Therefore, it is vital that leaders of major LDCs themselves take the lead in advancing family planning and population stabilization, not only within the U.N. and other international organizations but also through bilateral contacts with leaders of other LDCs. Reducing population growth in LDCs should not be advocated exclusively by the developed countries. The U.S. should encourage such a role as opportunities appear in its high level contact with LDC leaders.

The most recent forum for such an effort was the August 1974 U.N. World Population Conference. It was an ideal context to focus concerted world attention on the problem. The debate views and highlights of the World Population Plan of action are reviewed in Chapter VI.

The U.S. strengthened its credibility as an advocate of lower population growth rates by explaining that, while it did not have a single written action population policy, it did have legislation, Executive Branch policies and court decisions that amounted to a national policy and that our national fertility level was already below replacement and seemed likely to attain a stable population by 2000.

The U.S. also proposed to join with other developed countries in an international collaborative effort of research in human reproduction and fertility control covering big-medical and socio-economic factors.

The U.S. further offered to collaborate with other interested donor countries and organizations (e.g., WHO, UNFPA, World Bank, UNICEF) to encourage further action by LDC governments and other institutions to provide low-cost, basic preventive health services, including maternal and child health and family planning services, reaching out into the remote rural areas.

The U.S. delegation also said the U.S. would request from the Congress increased U.S. bilateral assistance to population-family planning programs, and additional amounts for essential functional activities and our contribution to the UNFPA if countries showed an interest in such assistance.

Each of these commitments is important and should be pursued by the U.S. Government.

[** It is vital that the effort to develop and strengthen a commitment on the part of the LDC leaders not be seen by them as an industrialized country policy to keep their strength down or to reserve resources for use by the "rich" countries. Development of such a perception could create a serious backlash adverse to the cause of population stability.**] Thus the U.S. and other "rich" countries should take care that policies they advocate for the LDC's would be acceptable within their own countries. (This may require public debate and affirmation of our intended policies.) The "political" leadership role in developing countries should, of course, be taken whenever possible by their own leaders.

[** The U.S. can help to minimize charges of an imperialist motivation behind its support of population activities by repeatedly asserting that such support derives from a concern with:

(a) the right of the individual couple to determine freely and responsibly their number and spacing of children and to have information, education, and means to do so; and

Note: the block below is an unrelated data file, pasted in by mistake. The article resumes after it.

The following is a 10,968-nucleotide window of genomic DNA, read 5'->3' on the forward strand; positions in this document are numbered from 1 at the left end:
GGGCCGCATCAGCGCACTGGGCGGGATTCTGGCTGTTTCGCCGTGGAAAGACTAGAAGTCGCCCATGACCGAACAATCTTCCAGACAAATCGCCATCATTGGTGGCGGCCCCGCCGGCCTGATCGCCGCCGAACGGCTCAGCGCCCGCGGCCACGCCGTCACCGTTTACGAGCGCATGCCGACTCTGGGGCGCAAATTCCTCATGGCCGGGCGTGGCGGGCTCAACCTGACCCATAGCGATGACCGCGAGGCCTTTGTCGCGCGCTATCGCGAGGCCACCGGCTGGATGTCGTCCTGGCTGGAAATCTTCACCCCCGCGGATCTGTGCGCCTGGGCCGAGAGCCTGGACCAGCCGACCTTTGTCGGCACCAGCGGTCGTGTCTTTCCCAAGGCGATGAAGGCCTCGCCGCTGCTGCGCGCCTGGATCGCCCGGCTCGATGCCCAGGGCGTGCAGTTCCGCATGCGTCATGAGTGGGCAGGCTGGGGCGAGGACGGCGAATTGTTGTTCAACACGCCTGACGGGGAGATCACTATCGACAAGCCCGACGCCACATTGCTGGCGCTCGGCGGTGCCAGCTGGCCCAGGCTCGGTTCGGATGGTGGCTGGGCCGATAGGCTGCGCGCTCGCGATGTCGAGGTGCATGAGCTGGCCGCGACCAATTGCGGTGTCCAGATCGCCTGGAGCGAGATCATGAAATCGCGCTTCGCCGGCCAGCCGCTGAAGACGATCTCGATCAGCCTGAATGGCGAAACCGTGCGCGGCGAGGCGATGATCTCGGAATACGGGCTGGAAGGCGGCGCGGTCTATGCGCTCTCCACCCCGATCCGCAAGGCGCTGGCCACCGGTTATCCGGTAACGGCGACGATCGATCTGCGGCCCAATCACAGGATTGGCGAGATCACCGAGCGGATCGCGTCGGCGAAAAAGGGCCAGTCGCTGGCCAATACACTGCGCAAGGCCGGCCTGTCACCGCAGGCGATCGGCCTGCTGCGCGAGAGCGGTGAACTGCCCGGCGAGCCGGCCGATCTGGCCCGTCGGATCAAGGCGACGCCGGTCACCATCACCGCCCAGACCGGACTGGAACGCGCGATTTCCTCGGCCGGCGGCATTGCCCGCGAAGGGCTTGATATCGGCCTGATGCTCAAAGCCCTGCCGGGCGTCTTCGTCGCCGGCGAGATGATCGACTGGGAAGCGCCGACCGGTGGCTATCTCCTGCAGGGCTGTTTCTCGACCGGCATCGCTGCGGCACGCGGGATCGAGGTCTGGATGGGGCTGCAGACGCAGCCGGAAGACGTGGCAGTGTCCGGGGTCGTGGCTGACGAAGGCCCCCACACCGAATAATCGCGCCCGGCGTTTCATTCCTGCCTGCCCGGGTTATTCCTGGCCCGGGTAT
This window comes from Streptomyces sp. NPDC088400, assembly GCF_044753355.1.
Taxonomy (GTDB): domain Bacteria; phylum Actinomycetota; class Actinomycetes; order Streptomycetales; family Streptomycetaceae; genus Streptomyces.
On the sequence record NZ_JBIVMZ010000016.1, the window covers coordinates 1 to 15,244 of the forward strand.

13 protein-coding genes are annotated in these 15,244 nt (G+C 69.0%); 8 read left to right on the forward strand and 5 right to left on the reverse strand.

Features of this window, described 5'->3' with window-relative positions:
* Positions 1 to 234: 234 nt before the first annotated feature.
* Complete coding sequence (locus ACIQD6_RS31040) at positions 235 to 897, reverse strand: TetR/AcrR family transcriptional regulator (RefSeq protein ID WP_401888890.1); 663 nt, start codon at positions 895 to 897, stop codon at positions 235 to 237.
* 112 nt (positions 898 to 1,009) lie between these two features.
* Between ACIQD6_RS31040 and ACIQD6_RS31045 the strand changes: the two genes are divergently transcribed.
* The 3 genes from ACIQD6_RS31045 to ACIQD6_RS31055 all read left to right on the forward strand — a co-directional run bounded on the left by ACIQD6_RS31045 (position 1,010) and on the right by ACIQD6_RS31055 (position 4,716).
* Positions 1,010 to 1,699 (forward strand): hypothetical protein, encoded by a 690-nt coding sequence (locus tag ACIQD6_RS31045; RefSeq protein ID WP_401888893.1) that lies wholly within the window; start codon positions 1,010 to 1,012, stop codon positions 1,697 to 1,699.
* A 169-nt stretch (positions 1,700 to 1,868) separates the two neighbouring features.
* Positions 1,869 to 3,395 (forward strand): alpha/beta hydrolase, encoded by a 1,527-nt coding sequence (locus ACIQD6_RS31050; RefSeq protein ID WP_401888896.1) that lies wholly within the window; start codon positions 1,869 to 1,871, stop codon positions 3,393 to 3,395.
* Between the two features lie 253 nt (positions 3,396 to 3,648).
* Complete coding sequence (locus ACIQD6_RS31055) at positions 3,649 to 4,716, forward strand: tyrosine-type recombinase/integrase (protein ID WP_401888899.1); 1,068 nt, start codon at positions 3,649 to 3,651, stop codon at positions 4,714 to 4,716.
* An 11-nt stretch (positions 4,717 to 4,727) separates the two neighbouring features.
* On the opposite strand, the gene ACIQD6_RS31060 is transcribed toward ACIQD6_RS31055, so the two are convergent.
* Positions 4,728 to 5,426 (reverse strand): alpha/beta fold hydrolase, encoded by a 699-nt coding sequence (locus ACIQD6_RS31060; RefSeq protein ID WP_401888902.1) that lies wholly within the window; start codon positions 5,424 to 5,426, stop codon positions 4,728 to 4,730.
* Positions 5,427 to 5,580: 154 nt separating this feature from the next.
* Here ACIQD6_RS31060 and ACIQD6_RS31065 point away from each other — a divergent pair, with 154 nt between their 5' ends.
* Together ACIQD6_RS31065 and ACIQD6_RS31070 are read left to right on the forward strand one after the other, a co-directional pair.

(b) the fundamental social and economic development of poor countries in which rapid population growth is both a contributing cause and a consequence of widespread poverty. **]

Furthermore, the U.S. should also take steps to convey the message that the control of world population growth is in the mutual interest of the developed and developing countries alike.

Family planning programs should be supported by multilateral organizations wherever they can provide the most efficient and acceptable means. Where U.S. bilateral assistance is necessary or preferred, it should be provided in collaboration with host country institutions as is the case now. Credit should go to local leaders for the success of projects. The success and acceptability of family planning assistance will depend in large measure on the degree to which it contributes to the ability of the host government to serve and obtain the support of its people.

In many countries today, decision-makers are wary of instituting population programs, not because they are unconcerned about rapid population growth, but because they lack confidence that such programs will succeed. By actively working to demonstrate to such leaders that national population and family planning programs have achieved progress in a wide variety of poor countries, the U.S. could help persuade the leaders of many countries that the investment of funds in national family planning programs is likely to yield high returns even in the short and medium term. Several examples of success exist already, although regrettably they tend to come from LDCs that are untypically well off in terms of income growth and/or social services or are islands or city states.

We should also appeal to potential leaders among the younger generations in developing countries, focusing on the implications of continued rapid population growth for their countries in the next 10-20 years, when they may assume national leadership roles.